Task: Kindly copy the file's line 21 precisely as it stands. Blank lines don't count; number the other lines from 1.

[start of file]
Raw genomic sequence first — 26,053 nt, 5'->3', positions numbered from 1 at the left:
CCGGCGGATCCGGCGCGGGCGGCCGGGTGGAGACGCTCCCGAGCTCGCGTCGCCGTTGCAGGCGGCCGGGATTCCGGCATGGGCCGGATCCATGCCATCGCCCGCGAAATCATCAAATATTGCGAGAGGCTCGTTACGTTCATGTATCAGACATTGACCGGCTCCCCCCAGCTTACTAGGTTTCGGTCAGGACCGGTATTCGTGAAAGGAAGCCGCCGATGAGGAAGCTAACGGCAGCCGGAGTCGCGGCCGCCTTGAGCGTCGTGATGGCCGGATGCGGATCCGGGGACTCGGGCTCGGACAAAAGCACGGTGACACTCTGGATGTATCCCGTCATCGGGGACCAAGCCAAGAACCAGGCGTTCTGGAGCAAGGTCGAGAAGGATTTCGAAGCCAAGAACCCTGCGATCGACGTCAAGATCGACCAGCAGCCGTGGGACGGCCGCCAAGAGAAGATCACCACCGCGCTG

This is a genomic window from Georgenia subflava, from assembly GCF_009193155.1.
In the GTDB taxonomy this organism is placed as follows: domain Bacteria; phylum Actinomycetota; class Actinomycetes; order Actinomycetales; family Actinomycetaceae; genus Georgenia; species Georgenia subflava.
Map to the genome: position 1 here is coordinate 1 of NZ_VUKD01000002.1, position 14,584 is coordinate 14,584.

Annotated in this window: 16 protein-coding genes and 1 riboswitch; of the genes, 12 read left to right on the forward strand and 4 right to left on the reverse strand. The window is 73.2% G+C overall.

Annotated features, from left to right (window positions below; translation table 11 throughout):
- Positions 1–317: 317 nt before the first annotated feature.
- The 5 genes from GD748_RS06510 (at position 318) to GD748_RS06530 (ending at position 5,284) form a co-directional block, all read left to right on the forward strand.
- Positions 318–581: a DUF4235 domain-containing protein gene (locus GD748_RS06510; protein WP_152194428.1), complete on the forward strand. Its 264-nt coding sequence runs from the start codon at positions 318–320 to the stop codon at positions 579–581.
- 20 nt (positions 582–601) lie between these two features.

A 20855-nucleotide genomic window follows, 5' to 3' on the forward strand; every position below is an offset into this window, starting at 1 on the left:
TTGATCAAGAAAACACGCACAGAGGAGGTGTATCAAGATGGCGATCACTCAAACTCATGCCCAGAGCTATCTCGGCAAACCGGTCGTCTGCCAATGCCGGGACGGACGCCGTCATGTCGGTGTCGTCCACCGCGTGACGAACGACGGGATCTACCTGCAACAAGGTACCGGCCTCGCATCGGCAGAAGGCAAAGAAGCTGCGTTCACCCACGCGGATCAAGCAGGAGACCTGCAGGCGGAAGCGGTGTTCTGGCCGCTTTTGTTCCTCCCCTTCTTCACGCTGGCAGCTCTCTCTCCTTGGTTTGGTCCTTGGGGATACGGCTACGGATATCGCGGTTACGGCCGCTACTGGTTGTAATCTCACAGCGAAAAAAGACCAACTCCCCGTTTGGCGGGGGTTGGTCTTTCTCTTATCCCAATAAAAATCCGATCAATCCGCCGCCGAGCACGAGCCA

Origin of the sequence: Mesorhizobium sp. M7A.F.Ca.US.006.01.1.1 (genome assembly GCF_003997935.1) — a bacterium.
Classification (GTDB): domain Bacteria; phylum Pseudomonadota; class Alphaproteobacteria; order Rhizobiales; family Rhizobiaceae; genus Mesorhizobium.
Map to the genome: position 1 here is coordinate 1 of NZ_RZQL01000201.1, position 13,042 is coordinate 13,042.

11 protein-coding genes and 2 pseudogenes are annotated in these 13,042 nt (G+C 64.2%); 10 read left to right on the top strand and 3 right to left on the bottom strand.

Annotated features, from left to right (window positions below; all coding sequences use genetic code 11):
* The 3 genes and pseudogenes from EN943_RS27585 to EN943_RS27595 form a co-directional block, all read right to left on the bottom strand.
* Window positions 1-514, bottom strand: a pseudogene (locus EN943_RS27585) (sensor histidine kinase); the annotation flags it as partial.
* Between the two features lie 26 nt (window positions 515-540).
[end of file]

* Between the two features lie 26 nt (window positions 515-540).